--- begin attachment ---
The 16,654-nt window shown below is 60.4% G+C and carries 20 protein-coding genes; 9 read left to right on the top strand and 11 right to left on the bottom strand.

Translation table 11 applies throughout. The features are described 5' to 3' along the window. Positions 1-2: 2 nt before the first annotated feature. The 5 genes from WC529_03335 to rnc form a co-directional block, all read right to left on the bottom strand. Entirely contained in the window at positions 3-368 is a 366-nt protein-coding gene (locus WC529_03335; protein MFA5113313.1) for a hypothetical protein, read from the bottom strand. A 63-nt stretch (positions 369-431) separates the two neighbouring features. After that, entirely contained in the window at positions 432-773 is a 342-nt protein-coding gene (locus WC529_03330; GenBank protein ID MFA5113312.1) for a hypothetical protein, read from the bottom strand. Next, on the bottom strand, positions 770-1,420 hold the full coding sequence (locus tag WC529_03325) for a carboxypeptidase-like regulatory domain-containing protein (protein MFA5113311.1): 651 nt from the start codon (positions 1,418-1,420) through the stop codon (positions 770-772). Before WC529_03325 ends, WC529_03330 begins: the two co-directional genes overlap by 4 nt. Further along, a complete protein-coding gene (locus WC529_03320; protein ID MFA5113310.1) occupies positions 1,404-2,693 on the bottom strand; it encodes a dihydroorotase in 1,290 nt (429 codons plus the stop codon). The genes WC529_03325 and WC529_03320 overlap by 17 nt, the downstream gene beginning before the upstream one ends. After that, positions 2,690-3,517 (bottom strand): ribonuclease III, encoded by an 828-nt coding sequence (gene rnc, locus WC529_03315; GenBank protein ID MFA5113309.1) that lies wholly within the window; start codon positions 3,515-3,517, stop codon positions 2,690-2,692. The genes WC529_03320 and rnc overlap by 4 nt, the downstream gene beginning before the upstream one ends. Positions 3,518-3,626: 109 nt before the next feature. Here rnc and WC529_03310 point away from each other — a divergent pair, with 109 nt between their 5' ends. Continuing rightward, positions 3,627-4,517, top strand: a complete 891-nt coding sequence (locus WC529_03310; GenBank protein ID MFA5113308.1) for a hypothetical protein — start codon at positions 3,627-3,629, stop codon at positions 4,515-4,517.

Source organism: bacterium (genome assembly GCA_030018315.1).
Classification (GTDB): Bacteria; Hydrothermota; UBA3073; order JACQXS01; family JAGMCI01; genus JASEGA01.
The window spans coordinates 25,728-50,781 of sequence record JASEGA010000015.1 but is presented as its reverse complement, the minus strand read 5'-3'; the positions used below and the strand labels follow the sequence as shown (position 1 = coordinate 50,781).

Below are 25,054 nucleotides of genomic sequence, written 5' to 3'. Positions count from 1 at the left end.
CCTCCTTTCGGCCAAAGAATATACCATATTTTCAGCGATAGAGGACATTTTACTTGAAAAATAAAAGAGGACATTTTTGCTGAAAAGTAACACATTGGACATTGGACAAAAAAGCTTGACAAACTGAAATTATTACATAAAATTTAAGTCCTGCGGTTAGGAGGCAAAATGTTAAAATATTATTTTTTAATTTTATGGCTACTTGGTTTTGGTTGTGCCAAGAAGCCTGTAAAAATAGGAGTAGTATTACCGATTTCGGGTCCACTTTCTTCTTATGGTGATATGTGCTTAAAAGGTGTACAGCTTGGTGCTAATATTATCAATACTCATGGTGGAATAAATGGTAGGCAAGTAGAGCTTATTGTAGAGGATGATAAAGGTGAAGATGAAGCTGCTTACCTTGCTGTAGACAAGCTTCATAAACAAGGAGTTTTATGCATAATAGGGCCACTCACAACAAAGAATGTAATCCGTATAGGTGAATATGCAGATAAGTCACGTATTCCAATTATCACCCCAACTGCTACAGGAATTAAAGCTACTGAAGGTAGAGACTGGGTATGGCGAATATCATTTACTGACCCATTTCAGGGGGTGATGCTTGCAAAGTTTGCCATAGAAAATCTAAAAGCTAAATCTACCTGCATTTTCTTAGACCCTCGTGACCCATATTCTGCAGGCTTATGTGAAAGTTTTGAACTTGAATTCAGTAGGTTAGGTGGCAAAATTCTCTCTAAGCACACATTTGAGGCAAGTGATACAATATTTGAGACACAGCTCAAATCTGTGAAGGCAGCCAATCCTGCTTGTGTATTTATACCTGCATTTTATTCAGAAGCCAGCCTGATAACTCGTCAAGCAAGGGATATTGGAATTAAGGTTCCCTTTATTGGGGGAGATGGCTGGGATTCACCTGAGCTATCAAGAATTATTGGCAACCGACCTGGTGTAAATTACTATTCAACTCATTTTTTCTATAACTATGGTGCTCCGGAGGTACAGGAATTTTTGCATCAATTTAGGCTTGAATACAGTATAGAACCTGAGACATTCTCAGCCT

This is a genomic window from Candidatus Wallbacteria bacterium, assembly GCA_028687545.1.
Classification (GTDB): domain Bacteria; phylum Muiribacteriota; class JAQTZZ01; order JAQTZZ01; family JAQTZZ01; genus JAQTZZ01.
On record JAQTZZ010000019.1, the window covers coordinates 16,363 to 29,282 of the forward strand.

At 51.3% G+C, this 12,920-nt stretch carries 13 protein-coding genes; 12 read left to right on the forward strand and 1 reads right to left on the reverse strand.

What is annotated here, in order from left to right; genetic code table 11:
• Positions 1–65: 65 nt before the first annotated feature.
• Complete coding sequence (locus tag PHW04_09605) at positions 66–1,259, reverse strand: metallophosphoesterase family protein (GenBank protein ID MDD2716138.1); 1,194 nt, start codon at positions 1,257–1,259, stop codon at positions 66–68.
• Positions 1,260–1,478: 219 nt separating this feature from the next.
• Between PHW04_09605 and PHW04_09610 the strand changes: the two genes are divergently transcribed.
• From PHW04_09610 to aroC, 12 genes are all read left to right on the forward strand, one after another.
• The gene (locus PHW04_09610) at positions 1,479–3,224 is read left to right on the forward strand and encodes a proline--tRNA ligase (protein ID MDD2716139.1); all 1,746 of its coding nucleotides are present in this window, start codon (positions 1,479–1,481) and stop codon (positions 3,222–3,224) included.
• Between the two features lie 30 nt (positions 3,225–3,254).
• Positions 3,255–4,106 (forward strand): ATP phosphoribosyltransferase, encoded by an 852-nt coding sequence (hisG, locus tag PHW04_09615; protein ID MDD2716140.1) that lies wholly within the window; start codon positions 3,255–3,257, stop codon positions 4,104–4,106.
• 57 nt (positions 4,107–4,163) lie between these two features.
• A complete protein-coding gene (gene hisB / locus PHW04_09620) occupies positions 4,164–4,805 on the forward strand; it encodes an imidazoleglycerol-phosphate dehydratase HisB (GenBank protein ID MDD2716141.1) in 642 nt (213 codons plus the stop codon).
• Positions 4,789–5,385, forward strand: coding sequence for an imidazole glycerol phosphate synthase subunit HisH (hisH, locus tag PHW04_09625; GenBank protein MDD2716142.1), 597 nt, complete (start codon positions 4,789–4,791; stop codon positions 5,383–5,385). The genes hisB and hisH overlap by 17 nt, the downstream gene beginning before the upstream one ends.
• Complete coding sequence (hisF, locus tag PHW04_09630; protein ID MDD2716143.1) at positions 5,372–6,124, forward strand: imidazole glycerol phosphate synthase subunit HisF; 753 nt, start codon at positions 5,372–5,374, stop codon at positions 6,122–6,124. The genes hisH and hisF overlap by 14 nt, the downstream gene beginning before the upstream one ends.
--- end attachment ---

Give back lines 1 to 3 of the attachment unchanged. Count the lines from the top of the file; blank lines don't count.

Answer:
The 16,654-nt window shown below is 60.4% G+C and carries 20 protein-coding genes; 9 read left to right on the top strand and 11 right to left on the bottom strand.

Translation table 11 applies throughout. The features are described 5' to 3' along the window. Positions 1-2: 2 nt before the first annotated feature. The 5 genes from WC529_03335 to rnc form a co-directional block, all read right to left on the bottom strand. Entirely contained in the window at positions 3-368 is a 366-nt protein-coding gene (locus WC529_03335; protein MFA5113313.1) for a hypothetical protein, read from the bottom strand. A 63-nt stretch (positions 369-431) separates the two neighbouring features. After that, entirely contained in the window at positions 432-773 is a 342-nt protein-coding gene (locus WC529_03330; GenBank protein ID MFA5113312.1) for a hypothetical protein, read from the bottom strand. Next, on the bottom strand, positions 770-1,420 hold the full coding sequence (locus tag WC529_03325) for a carboxypeptidase-like regulatory domain-containing protein (protein MFA5113311.1): 651 nt from the start codon (positions 1,418-1,420) through the stop codon (positions 770-772). Before WC529_03325 ends, WC529_03330 begins: the two co-directional genes overlap by 4 nt. Further along, a complete protein-coding gene (locus WC529_03320; protein ID MFA5113310.1) occupies positions 1,404-2,693 on the bottom strand; it encodes a dihydroorotase in 1,290 nt (429 codons plus the stop codon). The genes WC529_03325 and WC529_03320 overlap by 17 nt, the downstream gene beginning before the upstream one ends. After that, positions 2,690-3,517 (bottom strand): ribonuclease III, encoded by an 828-nt coding sequence (gene rnc, locus WC529_03315; GenBank protein ID MFA5113309.1) that lies wholly within the window; start codon positions 3,515-3,517, stop codon positions 2,690-2,692. The genes WC529_03320 and rnc overlap by 4 nt, the downstream gene beginning before the upstream one ends. Positions 3,518-3,626: 109 nt before the next feature. Here rnc and WC529_03310 point away from each other — a divergent pair, with 109 nt between their 5' ends. Continuing rightward, positions 3,627-4,517, top strand: a complete 891-nt coding sequence (locus WC529_03310; GenBank protein ID MFA5113308.1) for a hypothetical protein — start codon at positions 3,627-3,629, stop codon at positions 4,515-4,517.

Source organism: bacterium (genome assembly GCA_030018315.1).